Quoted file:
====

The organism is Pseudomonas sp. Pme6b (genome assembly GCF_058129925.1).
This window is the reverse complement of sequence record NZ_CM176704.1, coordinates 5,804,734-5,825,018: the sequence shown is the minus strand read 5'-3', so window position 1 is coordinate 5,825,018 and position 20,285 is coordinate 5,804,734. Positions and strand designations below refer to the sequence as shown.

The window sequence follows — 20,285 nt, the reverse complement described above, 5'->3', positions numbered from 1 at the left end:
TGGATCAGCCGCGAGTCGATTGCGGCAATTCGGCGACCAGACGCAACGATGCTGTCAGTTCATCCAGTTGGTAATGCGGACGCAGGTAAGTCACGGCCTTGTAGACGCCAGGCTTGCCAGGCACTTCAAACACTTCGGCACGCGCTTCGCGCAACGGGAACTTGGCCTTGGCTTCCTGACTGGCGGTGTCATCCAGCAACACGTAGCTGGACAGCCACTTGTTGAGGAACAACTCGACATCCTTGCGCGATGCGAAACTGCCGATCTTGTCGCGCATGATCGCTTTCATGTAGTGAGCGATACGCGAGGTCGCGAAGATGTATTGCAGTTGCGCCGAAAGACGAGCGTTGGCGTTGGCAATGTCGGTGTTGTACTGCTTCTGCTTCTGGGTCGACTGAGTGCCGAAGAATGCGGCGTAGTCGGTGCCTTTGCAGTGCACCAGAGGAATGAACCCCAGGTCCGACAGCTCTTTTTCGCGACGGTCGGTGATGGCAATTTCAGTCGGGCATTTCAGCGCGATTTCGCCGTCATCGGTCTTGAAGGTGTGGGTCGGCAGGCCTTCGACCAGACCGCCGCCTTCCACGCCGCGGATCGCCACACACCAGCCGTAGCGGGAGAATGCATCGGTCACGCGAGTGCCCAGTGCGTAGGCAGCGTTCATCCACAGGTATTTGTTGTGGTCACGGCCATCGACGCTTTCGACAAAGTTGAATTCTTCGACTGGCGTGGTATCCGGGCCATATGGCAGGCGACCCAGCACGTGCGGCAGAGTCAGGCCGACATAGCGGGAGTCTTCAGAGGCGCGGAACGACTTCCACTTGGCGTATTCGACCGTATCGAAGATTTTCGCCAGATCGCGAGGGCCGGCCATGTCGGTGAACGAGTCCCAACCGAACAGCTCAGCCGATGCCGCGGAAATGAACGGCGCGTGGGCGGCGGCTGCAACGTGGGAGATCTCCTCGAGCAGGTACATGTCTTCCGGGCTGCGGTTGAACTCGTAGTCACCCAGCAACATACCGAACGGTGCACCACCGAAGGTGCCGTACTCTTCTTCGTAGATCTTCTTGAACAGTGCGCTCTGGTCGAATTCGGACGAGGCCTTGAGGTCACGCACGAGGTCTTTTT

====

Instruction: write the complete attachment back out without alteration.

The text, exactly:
The organism is Pseudomonas sp. Pme6b (genome assembly GCF_058129925.1).
This window is the reverse complement of sequence record NZ_CM176704.1, coordinates 5,804,734-5,825,018: the sequence shown is the minus strand read 5'-3', so window position 1 is coordinate 5,825,018 and position 20,285 is coordinate 5,804,734. Positions and strand designations below refer to the sequence as shown.

The window sequence follows — 20,285 nt, the reverse complement described above, 5'->3', positions numbered from 1 at the left end:
TGGATCAGCCGCGAGTCGATTGCGGCAATTCGGCGACCAGACGCAACGATGCTGTCAGTTCATCCAGTTGGTAATGCGGACGCAGGTAAGTCACGGCCTTGTAGACGCCAGGCTTGCCAGGCACTTCAAACACTTCGGCACGCGCTTCGCGCAACGGGAACTTGGCCTTGGCTTCCTGACTGGCGGTGTCATCCAGCAACACGTAGCTGGACAGCCACTTGTTGAGGAACAACTCGACATCCTTGCGCGATGCGAAACTGCCGATCTTGTCGCGCATGATCGCTTTCATGTAGTGAGCGATACGCGAGGTCGCGAAGATGTATTGCAGTTGCGCCGAAAGACGAGCGTTGGCGTTGGCAATGTCGGTGTTGTACTGCTTCTGCTTCTGGGTCGACTGAGTGCCGAAGAATGCGGCGTAGTCGGTGCCTTTGCAGTGCACCAGAGGAATGAACCCCAGGTCCGACAGCTCTTTTTCGCGACGGTCGGTGATGGCAATTTCAGTCGGGCATTTCAGCGCGATTTCGCCGTCATCGGTCTTGAAGGTGTGGGTCGGCAGGCCTTCGACCAGACCGCCGCCTTCCACGCCGCGGATCGCCACACACCAGCCGTAGCGGGAGAATGCATCGGTCACGCGAGTGCCCAGTGCGTAGGCAGCGTTCATCCACAGGTATTTGTTGTGGTCACGGCCATCGACGCTTTCGACAAAGTTGAATTCTTCGACTGGCGTGGTATCCGGGCCATATGGCAGGCGACCCAGCACGTGCGGCAGAGTCAGGCCGACATAGCGGGAGTCTTCAGAGGCGCGGAACGACTTCCACTTGGCGTATTCGACCGTATCGAAGATTTTCGCCAGATCGCGAGGGCCGGCCATGTCGGTGAACGAGTCCCAACCGAACAGCTCAGCCGATGCCGCGGAAATGAACGGCGCGTGGGCGGCGGCTGCAACGTGGGAGATCTCCTCGAGCAGGTACATGTCTTCCGGGCTGCGGTTGAACTCGTAGTCACCCAGCAACATACCGAACGGTGCACCACCGAAGGTGCCGTACTCTTCTTCGTAGATCTTCTTGAACAGTGCGCTCTGGTCGAATTCGGACGAGGCCTTGAGGTCACGCACGAGGTCTTTTT